The World Health Organization (WHO) declared the 2019-20 coronavirus disease (COVID-19) outbreak a pandemic on 11th of March 2020. The Ministry of Health, Malaysia has made preparations for the involvement of all government hospitals, including some teaching hospitals. This report elaborates and discusses the early establishment of the Hospital Canselor Tuanku Muhriz Crisis Preparedness and Response Centre (HCTM CPRC), highlighting how teaching hospitals function in handling the clinical and epidemiological management of COVID-19 among hospital staff. The setting comprises of four critical functions of the HCTM CPRC, namely case investigation, close contact tracing, surveillance for data reporting and risk communication. This report highlighted that a CPRC in teaching hospitals benefits not only the patients and the hospital administration but also all hospital staff, especially in managing COVID-19 pandemic emergency crisis. © 2021 Penerbit Universiti Kebangsaan Malaysia. All rights reserved.

8.
Med J Malaysia ; 75(5): 485-489, 2020 09.
Article in English | MEDLINE | ID: covidwho-757705

ABSTRACT

BACKGROUND: COVID-19 has the potential to affect the mental health of health care workers (HCWs). It is known that HCWs who serve as front-liners during the COVID-19 pandemic experience stress and have the fear of contracting the infection. Little is known of how being a positive contact affects HCWs. OBJECTIVE: We examined the experience of HCWs who were quarantined following a close unprotected contact with a COVID-19 positive colleague and explore the psychological impact especially as the timing of the quarantine coincided with the Eid (annual Muslim festival) celebration in Malaysia. METHODS: This was a cross-sectional on-line questionnaire study, involving HCWs exposed to a COVID-19 positive colleague in Universiti Kebangsaan Malaysia Medical Centre, a teaching hospital. Data on demographics, levels of depression, anxiety and stress using a validated depression, anxiety, and stress scale (DASS-21) questionnaire, aspects of quarantine, wearing of masks, hand hygiene practice and swab experience were collected. RESULTS: Twenty-two HCWs participated. Eighteen (81.8%) were between 30-39 years and 17 (77.3%) were women. Majority 19 (86.3%) were Malays. There were twelve (54.5%) medical officers, 5 (22.7%) specialists and 5(22.7%) allied health staff. Eighteen out of 22 (81.8%) felt they were able to do home quarantine adequately. All tested negative with a mean (Standard Deviation) hour of contact of 2.56±2.38 hours. Eighteen reported their biggest concern was infecting their families. CONCLUSION: HCWs undergoing contact swabbing and quarantine are vulnerable to depression, anxiety and stress. The ability of the HCW to adequately home quarantine should not be taken for granted. Psychological support should be offered to HCWs who are positive contacts.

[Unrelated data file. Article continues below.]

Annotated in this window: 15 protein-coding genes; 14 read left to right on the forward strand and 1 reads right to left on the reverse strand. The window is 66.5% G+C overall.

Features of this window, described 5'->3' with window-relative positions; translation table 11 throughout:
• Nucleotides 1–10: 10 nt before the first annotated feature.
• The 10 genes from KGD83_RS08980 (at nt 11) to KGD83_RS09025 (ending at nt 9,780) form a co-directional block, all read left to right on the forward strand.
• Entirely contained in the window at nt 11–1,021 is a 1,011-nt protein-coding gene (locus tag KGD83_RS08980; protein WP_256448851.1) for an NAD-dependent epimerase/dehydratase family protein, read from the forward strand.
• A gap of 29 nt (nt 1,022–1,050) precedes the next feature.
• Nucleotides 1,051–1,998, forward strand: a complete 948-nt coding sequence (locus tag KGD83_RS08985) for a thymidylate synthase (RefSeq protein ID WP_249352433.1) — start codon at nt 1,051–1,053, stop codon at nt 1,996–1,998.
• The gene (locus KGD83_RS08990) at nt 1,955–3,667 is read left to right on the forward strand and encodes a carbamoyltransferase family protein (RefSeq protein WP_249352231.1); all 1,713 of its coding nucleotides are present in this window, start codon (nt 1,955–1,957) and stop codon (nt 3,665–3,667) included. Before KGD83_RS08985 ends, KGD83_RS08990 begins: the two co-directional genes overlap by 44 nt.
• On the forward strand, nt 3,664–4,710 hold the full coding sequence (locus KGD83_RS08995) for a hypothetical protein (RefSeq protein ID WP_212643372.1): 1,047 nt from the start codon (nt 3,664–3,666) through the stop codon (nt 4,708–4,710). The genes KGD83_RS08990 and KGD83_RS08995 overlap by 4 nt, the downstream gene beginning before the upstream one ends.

Subject(s)
Attitude of Health Personnel , Betacoronavirus , Coronavirus Infections/psychology , Coronavirus Infections/transmission , Occupational Exposure , Pneumonia, Viral/psychology , Pneumonia, Viral/transmission , Adult , COVID-19 , Coronavirus Infections/prevention & control , Cross-Sectional Studies , Female , Humans , Malaysia , Male , Middle Aged , Pandemics/prevention & control , Pneumonia, Viral/prevention & control , Quarantine/psychology , SARS-CoV-2 , Surveys and Questionnaires
9.
The Medical journal of Malaysia ; 75(4):368-371, 2020.
Article in English | WHO COVID | ID: covidwho-690900

ABSTRACT

BACKGROUND AND OBJECTIVE: Coronavirus Disease 2019 (COVID- 19) was first reported in Malaysia in March 2020. We describe here the clinical characteristics and computed tomography (CT) patterns in asymptomatic young patients who had laboratory-confirmed COVID-19. METHODS: This is a retrospective observational study where 25 male in-patients with laboratory-confirmed COVID-19 in Hospital Canselor Tuanku Muhriz. Demographics, clinical data and CT images of these patients were reviewed by 2 senior radiologists. RESULTS: In total there were 25 patients (all males;mean age [±SD], 21.64±2.40 years;range, 18-27 years). Patients with abnormal chest CT showed a relatively low normal absolute lymphocytes count (median: 2.2 x 109/L) and absolute monocyte count (median: 0.5 x 109/L). Lactate dehydrogenase was elevated in 5 (20%) of the patients. The procalcitonin level was normal while elevated levels of alanine aminotransferase, total bilirubin, platelet and C-reactive protein were common. Baseline chest CT showed abnormalities in 6 patients. The distribution of the lesions were;upper lobe 3 (12%) lower lobe 3 (12%) with peripheral distribution 4 (16%). Of the 25 patients included, 4 (16%) had ground glass opacification (GGO), 1 (4%) had a small peripheral subpleural nodule, and 1 (4%) had a dense solitary granuloma. Four patients had typical CT features of COVID-19. CONCLUSION: We found that the CT imaging showed peripheral GGO in our patients. They remained clinically stable with no deterioration of their respiratory symptoms suggesting stability in lung involvement. We postulate that rapid changes in CT imaging may not be present in young, asymptomatic, non-smoking COVID-19 patients. Thus the use of CT thoraxfor early diagnosis may be reserved for patients in the older agegroups, and not in younger patients.